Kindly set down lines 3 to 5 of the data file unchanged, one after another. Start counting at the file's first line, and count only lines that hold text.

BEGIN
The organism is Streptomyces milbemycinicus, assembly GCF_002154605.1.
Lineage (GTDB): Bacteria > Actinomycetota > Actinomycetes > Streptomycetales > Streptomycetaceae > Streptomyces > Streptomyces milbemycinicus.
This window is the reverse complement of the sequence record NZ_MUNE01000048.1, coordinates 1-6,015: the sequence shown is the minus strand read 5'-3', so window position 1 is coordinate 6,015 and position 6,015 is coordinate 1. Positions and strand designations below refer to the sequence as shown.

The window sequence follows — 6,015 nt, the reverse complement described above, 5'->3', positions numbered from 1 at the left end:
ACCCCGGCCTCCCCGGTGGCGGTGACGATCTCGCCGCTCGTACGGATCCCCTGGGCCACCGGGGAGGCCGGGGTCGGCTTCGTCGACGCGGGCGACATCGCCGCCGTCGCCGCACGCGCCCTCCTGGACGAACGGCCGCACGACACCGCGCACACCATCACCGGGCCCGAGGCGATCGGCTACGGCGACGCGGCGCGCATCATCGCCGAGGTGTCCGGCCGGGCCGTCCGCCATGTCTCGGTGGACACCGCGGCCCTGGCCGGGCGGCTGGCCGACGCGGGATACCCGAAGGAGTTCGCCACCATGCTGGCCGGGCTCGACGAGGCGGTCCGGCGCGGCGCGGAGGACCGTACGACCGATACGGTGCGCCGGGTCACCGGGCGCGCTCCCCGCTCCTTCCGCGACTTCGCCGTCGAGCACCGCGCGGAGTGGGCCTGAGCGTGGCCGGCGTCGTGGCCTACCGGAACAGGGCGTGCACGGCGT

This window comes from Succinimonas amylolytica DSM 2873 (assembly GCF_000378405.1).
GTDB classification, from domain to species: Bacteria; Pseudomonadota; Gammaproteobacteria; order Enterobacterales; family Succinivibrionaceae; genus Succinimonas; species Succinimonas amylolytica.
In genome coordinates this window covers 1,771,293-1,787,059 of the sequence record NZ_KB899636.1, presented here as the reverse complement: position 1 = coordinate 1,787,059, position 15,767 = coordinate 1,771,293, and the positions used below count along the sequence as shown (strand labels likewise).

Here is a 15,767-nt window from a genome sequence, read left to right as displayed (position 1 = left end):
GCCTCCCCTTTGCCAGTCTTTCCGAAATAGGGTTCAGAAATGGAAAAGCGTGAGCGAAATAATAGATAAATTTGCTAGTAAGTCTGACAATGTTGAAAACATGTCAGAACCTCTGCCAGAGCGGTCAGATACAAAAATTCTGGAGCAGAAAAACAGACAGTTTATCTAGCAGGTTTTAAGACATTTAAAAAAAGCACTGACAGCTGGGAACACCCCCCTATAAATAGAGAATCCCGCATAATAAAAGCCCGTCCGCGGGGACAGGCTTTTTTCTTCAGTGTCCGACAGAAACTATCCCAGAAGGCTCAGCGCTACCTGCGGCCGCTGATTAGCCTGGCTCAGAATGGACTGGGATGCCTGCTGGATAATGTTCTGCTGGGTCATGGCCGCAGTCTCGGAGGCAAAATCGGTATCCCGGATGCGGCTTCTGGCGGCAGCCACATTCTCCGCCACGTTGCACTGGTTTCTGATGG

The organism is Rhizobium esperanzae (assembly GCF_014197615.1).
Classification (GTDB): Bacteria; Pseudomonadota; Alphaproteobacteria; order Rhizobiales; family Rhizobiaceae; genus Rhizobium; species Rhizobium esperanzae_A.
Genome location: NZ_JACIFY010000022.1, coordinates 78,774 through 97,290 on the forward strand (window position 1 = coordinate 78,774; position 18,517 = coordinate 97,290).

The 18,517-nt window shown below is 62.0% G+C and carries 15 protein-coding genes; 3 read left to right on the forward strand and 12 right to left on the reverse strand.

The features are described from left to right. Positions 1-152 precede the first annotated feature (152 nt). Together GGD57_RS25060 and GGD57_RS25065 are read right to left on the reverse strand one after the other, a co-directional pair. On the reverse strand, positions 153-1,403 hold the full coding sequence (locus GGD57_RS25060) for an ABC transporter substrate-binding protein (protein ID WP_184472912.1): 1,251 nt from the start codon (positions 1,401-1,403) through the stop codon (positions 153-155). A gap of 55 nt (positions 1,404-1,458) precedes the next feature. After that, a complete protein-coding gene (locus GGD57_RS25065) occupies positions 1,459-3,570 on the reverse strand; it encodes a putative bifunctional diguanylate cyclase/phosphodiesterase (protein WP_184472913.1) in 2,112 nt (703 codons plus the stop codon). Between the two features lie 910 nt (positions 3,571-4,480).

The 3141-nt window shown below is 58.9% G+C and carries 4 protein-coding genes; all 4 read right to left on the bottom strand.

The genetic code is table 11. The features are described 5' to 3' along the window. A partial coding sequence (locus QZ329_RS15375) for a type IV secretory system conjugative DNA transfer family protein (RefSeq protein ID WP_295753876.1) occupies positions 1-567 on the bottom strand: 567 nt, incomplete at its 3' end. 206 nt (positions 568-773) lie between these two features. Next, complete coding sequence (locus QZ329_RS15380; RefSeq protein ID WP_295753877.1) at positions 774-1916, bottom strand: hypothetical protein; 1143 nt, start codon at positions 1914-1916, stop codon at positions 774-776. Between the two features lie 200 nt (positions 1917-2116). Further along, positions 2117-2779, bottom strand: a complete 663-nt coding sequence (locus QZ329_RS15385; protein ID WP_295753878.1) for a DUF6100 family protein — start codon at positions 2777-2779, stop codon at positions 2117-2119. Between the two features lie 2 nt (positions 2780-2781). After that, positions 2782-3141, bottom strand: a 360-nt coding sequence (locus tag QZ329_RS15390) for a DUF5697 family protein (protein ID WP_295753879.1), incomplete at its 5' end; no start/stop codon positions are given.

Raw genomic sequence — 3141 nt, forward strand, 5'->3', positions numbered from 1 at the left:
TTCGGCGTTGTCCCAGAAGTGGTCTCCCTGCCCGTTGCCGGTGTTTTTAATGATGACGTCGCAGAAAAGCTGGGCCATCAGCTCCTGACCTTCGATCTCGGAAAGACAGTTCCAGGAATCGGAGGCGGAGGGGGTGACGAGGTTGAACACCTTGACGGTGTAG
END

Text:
This window is the reverse complement of the sequence record NZ_MUNE01000048.1, coordinates 1-6,015: the sequence shown is the minus strand read 5'-3', so window position 1 is coordinate 6,015 and position 6,015 is coordinate 1. Positions and strand designations below refer to the sequence as shown.

The window sequence follows — 6,015 nt, the reverse complement described above, 5'->3', positions numbered from 1 at the left end:
ACCCCGGCCTCCCCGGTGGCGGTGACGATCTCGCCGCTCGTACGGATCCCCTGGGCCACCGGGGAGGCCGGGGTCGGCTTCGTCGACGCGGGCGACATCGCCGCCGTCGCCGCACGCGCCCTCCTGGACGAACGGCCGCACGACACCGCGCACACCATCACCGGGCCCGAGGCGATCGGCTACGGCGACGCGGCGCGCATCATCGCCGAGGTGTCCGGCCGGGCCGTCCGCCATGTCTCGGTGGACACCGCGGCCCTGGCCGGGCGGCTGGCCGACGCGGGATACCCGAAGGAGTTCGCCACCATGCTGGCCGGGCTCGACGAGGCGGTCCGGCGCGGCGCGGAGGACCGTACGACCGATACGGTGCGCCGGGTCACCGGGCGCGCTCCCCGCTCCTTCCGCGACTTCGCCGTCGAGCACCGCGCGGAGTGGGCCTGAGCGTGGCCGGCGTCGTGGCCTACCGGAACAGGGCGTGCACGGCGT